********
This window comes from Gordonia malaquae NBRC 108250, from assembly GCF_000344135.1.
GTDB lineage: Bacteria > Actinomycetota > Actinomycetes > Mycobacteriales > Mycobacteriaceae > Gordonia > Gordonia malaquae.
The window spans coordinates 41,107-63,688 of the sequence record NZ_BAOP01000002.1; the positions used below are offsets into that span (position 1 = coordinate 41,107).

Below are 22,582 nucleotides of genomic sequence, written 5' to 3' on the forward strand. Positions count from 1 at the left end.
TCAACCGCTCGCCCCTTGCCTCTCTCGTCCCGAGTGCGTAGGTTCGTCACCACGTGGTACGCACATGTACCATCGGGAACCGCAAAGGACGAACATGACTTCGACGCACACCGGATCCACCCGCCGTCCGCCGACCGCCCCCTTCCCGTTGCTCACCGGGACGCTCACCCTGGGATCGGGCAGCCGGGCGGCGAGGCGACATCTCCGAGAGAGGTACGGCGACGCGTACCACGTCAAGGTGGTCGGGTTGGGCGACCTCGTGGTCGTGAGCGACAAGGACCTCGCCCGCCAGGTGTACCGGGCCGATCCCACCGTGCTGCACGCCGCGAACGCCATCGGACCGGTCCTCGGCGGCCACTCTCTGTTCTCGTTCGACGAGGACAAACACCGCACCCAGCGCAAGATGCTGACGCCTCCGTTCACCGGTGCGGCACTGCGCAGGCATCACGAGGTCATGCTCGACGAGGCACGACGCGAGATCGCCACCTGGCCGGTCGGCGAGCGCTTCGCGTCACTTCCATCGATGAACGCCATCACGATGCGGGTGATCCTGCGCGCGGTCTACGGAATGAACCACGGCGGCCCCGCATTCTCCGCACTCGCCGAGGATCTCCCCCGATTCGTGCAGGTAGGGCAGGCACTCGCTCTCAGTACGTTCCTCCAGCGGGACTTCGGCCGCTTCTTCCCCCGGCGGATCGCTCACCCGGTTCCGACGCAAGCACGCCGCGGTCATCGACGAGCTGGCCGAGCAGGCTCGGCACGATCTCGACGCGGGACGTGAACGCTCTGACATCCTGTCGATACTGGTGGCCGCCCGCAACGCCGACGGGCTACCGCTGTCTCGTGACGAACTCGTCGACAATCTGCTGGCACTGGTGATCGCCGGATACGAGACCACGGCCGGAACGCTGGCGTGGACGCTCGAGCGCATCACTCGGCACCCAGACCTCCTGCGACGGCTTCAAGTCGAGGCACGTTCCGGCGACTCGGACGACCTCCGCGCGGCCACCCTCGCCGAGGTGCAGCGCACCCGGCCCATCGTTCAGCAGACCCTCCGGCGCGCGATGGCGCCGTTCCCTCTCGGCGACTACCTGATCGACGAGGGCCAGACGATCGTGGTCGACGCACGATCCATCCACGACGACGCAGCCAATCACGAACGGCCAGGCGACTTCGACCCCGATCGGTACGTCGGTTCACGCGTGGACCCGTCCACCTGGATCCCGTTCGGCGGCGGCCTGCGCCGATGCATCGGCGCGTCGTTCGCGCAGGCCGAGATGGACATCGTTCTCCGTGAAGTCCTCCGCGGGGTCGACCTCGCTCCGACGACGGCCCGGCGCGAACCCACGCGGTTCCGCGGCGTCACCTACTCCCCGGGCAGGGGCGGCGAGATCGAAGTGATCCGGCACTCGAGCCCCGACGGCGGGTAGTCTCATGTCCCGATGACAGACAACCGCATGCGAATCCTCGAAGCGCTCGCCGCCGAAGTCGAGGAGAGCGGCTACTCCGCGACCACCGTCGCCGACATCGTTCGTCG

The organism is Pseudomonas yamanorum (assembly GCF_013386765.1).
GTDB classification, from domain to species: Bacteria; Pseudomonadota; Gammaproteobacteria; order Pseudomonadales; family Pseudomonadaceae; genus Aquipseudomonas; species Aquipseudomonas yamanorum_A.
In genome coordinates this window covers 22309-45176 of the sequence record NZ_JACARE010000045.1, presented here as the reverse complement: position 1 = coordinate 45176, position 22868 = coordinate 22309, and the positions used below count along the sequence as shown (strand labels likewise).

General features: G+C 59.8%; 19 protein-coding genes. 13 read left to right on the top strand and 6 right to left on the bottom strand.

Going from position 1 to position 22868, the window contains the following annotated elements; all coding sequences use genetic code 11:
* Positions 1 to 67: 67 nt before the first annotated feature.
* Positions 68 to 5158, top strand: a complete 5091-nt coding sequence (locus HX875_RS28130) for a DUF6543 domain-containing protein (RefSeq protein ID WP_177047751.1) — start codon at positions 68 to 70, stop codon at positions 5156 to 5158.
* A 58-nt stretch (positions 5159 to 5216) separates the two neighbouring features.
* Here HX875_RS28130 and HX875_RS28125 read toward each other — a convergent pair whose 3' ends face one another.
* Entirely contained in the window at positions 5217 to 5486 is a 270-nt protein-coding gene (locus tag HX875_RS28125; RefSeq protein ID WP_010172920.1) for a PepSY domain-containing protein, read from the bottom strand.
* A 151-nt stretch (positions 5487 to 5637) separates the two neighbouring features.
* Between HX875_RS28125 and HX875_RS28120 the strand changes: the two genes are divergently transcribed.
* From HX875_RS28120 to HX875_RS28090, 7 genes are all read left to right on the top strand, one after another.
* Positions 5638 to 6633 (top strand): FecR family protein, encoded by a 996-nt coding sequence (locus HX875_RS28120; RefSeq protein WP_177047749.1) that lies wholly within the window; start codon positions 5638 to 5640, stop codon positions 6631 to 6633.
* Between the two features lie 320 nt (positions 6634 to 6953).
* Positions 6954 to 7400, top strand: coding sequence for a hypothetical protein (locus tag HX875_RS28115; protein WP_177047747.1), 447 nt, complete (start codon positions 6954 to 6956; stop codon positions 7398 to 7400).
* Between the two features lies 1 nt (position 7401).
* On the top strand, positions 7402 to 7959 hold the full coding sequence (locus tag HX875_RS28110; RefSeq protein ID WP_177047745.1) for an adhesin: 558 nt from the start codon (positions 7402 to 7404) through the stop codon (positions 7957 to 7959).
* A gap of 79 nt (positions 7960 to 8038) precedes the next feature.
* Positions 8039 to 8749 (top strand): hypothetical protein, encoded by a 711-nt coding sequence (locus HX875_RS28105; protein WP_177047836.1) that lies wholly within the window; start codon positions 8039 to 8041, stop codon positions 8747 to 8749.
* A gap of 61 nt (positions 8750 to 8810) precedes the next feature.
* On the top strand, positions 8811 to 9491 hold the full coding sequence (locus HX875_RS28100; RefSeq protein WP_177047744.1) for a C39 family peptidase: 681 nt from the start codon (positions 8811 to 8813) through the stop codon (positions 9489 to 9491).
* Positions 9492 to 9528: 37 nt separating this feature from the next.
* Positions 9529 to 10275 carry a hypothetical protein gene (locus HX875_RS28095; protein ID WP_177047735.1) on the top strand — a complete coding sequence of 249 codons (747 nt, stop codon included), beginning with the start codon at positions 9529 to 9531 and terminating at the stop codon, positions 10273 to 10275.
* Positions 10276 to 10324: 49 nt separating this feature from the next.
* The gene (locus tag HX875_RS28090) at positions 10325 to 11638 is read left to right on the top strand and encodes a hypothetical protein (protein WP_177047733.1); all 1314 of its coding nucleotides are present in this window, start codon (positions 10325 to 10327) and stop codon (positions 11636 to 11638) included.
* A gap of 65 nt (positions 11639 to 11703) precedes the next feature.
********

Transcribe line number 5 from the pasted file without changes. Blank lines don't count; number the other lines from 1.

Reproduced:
TCAACCGCTCGCCCCTTGCCTCTCTCGTCCCGAGTGCGTAGGTTCGTCACCACGTGGTACGCACATGTACCATCGGGAACCGCAAAGGACGAACATGACTTCGACGCACACCGGATCCACCCGCCGTCCGCCGACCGCCCCCTTCCCGTTGCTCACCGGGACGCTCACCCTGGGATCGGGCAGCCGGGCGGCGAGGCGACATCTCCGAGAGAGGTACGGCGACGCGTACCACGTCAAGGTGGTCGGGTTGGGCGACCTCGTGGTCGTGAGCGACAAGGACCTCGCCCGCCAGGTGTACCGGGCCGATCCCACCGTGCTGCACGCCGCGAACGCCATCGGACCGGTCCTCGGCGGCCACTCTCTGTTCTCGTTCGACGAGGACAAACACCGCACCCAGCGCAAGATGCTGACGCCTCCGTTCACCGGTGCGGCACTGCGCAGGCATCACGAGGTCATGCTCGACGAGGCACGACGCGAGATCGCCACCTGGCCGGTCGGCGAGCGCTTCGCGTCACTTCCATCGATGAACGCCATCACGATGCGGGTGATCCTGCGCGCGGTCTACGGAATGAACCACGGCGGCCCCGCATTCTCCGCACTCGCCGAGGATCTCCCCCGATTCGTGCAGGTAGGGCAGGCACTCGCTCTCAGTACGTTCCTCCAGCGGGACTTCGGCCGCTTCTTCCCCCGGCGGATCGCTCACCCGGTTCCGACGCAAGCACGCCGCGGTCATCGACGAGCTGGCCGAGCAGGCTCGGCACGATCTCGACGCGGGACGTGAACGCTCTGACATCCTGTCGATACTGGTGGCCGCCCGCAACGCCGACGGGCTACCGCTGTCTCGTGACGAACTCGTCGACAATCTGCTGGCACTGGTGATCGCCGGATACGAGACCACGGCCGGAACGCTGGCGTGGACGCTCGAGCGCATCACTCGGCACCCAGACCTCCTGCGACGGCTTCAAGTCGAGGCACGTTCCGGCGACTCGGACGACCTCCGCGCGGCCACCCTCGCCGAGGTGCAGCGCACCCGGCCCATCGTTCAGCAGACCCTCCGGCGCGCGATGGCGCCGTTCCCTCTCGGCGACTACCTGATCGACGAGGGCCAGACGATCGTGGTCGACGCACGATCCATCCACGACGACGCAGCCAATCACGAACGGCCAGGCGACTTCGACCCCGATCGGTACGTCGGTTCACGCGTGGACCCGTCCACCTGGATCCCGTTCGGCGGCGGCCTGCGCCGATGCATCGGCGCGTCGTTCGCGCAGGCCGAGATGGACATCGTTCTCCGTGAAGTCCTCCGCGGGGTCGACCTCGCTCCGACGACGGCCCGGCGCGAACCCACGCGGTTCCGCGGCGTCACCTACTCCCCGGGCAGGGGCGGCGAGATCGAAGTGATCCGGCACTCGAGCCCCGACGGCGGGTAGTCTCATGTCCCGATGACAGACAACCGCATGCGAATCCTCGAAGCGCTCGCCGCCGAAGTCGAGGAGAGCGGCTACTCCGCGACCACCGTCGCCGACATCGTTCGTCG